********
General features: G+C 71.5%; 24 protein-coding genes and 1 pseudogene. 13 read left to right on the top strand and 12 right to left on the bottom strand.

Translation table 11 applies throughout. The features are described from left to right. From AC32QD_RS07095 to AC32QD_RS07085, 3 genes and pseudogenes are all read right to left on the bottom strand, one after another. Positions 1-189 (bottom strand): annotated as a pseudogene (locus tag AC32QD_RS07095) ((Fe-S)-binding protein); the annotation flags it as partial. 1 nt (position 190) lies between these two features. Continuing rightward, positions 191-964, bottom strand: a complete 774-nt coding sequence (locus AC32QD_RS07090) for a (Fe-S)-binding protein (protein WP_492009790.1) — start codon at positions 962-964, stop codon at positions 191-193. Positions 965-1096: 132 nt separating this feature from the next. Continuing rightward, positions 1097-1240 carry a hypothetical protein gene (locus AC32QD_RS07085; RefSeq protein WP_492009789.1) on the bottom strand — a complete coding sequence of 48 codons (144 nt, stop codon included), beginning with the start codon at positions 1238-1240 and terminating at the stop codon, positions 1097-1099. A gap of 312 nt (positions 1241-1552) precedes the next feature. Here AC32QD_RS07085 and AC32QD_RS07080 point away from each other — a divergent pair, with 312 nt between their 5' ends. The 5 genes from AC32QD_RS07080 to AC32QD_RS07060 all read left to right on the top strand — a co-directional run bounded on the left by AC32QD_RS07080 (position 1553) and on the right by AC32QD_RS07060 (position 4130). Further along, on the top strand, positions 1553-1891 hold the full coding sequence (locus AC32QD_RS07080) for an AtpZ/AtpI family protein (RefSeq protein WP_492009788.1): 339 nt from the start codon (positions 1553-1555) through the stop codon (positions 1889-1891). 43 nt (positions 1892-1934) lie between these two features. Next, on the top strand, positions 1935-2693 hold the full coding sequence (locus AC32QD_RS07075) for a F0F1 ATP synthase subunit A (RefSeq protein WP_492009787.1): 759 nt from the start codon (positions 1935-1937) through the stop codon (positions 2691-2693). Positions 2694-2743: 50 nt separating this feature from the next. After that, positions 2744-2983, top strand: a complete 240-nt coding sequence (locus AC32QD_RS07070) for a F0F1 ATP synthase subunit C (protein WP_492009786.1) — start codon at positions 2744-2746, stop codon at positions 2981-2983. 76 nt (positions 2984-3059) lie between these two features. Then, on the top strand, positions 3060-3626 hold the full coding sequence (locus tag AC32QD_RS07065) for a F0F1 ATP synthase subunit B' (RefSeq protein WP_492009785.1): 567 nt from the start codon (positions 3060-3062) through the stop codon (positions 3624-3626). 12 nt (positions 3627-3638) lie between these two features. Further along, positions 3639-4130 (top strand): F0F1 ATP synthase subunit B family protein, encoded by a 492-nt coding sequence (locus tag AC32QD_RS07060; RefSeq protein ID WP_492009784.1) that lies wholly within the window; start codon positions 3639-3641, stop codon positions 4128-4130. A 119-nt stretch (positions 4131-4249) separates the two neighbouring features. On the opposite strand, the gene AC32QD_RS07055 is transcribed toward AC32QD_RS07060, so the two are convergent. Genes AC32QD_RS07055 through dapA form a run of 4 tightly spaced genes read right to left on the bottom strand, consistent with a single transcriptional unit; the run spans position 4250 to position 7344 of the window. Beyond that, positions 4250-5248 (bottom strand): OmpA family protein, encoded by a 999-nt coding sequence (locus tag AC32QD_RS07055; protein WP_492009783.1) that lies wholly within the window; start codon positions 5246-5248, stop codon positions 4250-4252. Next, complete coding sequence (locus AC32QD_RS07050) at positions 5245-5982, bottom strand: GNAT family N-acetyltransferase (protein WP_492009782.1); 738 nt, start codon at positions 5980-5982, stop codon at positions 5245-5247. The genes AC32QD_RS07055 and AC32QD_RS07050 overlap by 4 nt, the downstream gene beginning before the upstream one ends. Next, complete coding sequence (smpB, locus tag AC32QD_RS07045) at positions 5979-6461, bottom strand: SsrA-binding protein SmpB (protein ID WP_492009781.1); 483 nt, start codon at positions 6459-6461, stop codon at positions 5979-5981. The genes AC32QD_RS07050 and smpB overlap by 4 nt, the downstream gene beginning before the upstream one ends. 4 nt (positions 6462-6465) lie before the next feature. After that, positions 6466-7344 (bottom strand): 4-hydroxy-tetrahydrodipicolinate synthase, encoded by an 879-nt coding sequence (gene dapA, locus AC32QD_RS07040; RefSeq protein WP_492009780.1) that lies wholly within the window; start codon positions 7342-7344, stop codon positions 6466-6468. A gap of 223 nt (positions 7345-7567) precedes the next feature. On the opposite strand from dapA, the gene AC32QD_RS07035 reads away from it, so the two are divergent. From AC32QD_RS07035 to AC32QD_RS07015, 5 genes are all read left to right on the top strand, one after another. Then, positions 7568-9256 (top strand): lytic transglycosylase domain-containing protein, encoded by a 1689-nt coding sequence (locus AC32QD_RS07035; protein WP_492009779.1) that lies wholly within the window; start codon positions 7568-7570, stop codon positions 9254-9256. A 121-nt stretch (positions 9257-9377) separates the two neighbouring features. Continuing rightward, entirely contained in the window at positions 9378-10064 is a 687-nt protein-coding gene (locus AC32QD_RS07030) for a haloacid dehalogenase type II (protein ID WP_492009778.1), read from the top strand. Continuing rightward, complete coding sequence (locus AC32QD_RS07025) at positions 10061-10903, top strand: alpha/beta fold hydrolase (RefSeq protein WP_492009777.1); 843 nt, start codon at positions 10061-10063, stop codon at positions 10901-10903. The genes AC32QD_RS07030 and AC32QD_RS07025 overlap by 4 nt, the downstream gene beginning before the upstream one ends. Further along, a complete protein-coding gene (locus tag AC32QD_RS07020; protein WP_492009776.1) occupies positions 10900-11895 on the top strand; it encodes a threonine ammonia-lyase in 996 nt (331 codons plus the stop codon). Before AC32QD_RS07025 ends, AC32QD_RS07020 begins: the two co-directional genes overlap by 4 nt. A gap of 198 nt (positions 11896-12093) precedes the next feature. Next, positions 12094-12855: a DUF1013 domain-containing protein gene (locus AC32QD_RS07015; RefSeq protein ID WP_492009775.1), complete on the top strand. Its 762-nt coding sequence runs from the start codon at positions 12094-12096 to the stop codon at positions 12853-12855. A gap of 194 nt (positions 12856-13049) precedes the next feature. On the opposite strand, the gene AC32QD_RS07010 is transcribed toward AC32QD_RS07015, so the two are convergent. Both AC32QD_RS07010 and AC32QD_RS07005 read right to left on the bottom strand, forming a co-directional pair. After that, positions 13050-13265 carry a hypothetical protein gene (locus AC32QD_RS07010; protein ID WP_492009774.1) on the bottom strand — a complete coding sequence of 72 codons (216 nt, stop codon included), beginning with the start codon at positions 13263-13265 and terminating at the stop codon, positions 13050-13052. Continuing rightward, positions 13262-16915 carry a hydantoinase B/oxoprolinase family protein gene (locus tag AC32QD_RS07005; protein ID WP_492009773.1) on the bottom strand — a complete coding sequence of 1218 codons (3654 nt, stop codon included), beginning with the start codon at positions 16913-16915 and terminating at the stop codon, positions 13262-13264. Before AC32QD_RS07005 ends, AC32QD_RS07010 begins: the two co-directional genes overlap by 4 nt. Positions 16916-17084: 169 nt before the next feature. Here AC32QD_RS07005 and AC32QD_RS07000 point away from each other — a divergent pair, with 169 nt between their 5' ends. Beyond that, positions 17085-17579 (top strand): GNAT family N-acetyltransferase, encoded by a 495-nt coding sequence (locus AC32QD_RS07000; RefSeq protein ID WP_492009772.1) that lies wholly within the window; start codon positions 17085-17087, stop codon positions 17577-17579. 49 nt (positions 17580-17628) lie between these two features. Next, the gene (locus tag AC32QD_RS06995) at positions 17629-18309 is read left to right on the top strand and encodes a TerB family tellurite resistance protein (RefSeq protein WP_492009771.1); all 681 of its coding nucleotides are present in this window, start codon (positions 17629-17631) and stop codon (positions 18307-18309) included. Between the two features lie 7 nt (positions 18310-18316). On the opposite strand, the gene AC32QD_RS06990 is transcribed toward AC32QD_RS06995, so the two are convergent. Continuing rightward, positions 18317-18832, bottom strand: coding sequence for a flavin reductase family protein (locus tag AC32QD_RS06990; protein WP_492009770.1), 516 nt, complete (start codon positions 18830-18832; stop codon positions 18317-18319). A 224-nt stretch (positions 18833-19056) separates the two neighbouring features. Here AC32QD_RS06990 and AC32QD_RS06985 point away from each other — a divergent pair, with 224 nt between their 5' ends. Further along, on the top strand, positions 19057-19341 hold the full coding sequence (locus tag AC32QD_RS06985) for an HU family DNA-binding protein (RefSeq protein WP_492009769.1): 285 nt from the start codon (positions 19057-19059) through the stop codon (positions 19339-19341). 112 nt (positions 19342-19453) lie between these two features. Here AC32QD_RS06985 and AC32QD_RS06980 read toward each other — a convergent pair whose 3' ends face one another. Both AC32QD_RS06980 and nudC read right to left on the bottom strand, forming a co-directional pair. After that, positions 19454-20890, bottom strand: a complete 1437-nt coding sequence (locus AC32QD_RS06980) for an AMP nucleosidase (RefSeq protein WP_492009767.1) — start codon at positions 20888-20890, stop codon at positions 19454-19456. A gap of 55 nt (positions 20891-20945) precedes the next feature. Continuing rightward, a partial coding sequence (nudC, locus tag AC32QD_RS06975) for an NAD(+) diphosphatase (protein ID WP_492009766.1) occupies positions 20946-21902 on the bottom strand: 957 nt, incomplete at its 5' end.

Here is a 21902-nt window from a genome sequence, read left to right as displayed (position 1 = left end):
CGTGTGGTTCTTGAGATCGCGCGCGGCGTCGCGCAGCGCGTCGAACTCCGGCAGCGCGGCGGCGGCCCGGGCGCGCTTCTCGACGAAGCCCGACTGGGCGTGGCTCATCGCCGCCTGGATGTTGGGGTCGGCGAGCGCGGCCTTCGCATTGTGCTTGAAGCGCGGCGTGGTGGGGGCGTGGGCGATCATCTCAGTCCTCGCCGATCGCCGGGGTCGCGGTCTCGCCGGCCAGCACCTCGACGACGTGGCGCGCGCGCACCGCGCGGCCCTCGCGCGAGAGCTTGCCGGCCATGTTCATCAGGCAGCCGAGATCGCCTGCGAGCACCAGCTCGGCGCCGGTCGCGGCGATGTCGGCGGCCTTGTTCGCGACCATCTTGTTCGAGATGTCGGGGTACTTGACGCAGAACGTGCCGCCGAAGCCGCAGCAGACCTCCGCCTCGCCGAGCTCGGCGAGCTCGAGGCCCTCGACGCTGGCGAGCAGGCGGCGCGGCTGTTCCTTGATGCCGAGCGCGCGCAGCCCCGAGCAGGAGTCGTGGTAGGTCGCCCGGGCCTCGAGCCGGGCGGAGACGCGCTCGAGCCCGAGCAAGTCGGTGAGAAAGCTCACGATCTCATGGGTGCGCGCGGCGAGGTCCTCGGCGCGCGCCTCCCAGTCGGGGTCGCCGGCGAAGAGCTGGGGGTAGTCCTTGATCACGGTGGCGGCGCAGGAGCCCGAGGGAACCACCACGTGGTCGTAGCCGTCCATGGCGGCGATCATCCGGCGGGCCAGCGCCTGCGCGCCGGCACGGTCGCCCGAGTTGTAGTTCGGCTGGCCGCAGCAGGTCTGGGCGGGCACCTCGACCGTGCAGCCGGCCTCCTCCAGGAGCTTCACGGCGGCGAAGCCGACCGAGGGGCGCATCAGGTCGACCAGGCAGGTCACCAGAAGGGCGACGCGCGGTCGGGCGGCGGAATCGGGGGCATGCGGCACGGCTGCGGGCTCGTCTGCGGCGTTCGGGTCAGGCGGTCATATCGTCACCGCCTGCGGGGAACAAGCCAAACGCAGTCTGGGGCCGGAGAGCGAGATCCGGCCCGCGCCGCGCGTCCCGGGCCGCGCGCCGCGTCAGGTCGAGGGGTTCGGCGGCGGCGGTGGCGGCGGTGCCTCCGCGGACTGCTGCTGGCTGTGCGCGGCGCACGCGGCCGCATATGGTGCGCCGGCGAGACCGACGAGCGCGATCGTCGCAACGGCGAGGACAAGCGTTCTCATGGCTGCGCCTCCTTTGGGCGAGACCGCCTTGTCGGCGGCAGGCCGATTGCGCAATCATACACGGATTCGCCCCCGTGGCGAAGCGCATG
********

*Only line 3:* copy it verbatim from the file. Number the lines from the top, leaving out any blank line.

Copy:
Here is a 21902-nt window from a genome sequence, read left to right as displayed (position 1 = left end):